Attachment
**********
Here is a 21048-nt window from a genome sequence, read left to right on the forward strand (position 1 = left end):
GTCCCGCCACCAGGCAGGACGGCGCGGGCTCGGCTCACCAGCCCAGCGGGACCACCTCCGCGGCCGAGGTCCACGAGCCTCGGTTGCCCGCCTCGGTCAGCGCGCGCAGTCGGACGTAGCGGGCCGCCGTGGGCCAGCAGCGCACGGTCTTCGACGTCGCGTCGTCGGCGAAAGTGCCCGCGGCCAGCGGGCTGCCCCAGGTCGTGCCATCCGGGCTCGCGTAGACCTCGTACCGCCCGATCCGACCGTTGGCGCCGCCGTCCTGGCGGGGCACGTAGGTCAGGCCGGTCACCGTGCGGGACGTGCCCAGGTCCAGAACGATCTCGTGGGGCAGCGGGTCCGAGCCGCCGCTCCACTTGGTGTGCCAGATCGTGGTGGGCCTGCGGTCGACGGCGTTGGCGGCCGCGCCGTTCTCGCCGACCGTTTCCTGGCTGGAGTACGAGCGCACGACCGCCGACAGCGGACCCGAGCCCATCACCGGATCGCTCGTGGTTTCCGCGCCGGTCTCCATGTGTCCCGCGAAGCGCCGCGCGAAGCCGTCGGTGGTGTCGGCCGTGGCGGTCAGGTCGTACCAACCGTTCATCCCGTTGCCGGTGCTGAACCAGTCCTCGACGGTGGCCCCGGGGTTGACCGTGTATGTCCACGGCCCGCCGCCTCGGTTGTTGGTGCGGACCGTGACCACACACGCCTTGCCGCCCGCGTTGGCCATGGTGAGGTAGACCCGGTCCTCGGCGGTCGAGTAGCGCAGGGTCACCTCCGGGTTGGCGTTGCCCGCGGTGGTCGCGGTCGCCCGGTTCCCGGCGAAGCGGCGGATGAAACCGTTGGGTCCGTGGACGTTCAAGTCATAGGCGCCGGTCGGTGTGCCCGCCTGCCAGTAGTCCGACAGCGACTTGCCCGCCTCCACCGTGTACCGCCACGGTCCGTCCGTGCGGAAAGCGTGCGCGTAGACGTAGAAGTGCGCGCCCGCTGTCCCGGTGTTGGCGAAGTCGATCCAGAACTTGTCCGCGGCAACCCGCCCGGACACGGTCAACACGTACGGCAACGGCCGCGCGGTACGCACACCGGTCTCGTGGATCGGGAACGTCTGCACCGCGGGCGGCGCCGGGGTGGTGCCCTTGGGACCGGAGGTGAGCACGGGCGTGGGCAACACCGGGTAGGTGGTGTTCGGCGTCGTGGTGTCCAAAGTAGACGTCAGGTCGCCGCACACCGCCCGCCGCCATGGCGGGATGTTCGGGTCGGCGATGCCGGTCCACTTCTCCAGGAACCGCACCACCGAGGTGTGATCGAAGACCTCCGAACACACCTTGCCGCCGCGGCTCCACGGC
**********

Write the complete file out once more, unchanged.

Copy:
Here is a 21048-nt window from a genome sequence, read left to right on the forward strand (position 1 = left end):
GTCCCGCCACCAGGCAGGACGGCGCGGGCTCGGCTCACCAGCCCAGCGGGACCACCTCCGCGGCCGAGGTCCACGAGCCTCGGTTGCCCGCCTCGGTCAGCGCGCGCAGTCGGACGTAGCGGGCCGCCGTGGGCCAGCAGCGCACGGTCTTCGACGTCGCGTCGTCGGCGAAAGTGCCCGCGGCCAGCGGGCTGCCCCAGGTCGTGCCATCCGGGCTCGCGTAGACCTCGTACCGCCCGATCCGACCGTTGGCGCCGCCGTCCTGGCGGGGCACGTAGGTCAGGCCGGTCACCGTGCGGGACGTGCCCAGGTCCAGAACGATCTCGTGGGGCAGCGGGTCCGAGCCGCCGCTCCACTTGGTGTGCCAGATCGTGGTGGGCCTGCGGTCGACGGCGTTGGCGGCCGCGCCGTTCTCGCCGACCGTTTCCTGGCTGGAGTACGAGCGCACGACCGCCGACAGCGGACCCGAGCCCATCACCGGATCGCTCGTGGTTTCCGCGCCGGTCTCCATGTGTCCCGCGAAGCGCCGCGCGAAGCCGTCGGTGGTGTCGGCCGTGGCGGTCAGGTCGTACCAACCGTTCATCCCGTTGCCGGTGCTGAACCAGTCCTCGACGGTGGCCCCGGGGTTGACCGTGTATGTCCACGGCCCGCCGCCTCGGTTGTTGGTGCGGACCGTGACCACACACGCCTTGCCGCCCGCGTTGGCCATGGTGAGGTAGACCCGGTCCTCGGCGGTCGAGTAGCGCAGGGTCACCTCCGGGTTGGCGTTGCCCGCGGTGGTCGCGGTCGCCCGGTTCCCGGCGAAGCGGCGGATGAAACCGTTGGGTCCGTGGACGTTCAAGTCATAGGCGCCGGTCGGTGTGCCCGCCTGCCAGTAGTCCGACAGCGACTTGCCCGCCTCCACCGTGTACCGCCACGGTCCGTCCGTGCGGAAAGCGTGCGCGTAGACGTAGAAGTGCGCGCCCGCTGTCCCGGTGTTGGCGAAGTCGATCCAGAACTTGTCCGCGGCAACCCGCCCGGACACGGTCAACACGTACGGCAACGGCCGCGCGGTACGCACACCGGTCTCGTGGATCGGGAACGTCTGCACCGCGGGCGGCGCCGGGGTGGTGCCCTTGGGACCGGAGGTGAGCACGGGCGTGGGCAACACCGGGTAGGTGGTGTTCGGCGTCGTGGTGTCCAAAGTAGACGTCAGGTCGCCGCACACCGCCCGCCGCCATGGCGGGATGTTCGGGTCGGCGATGCCGGTCCACTTCTCCAGGAACCGCACCACCGAGGTGTGATCGAAGACCTCCGAACACACCTTGCCGCCGCGGCTCCACGGC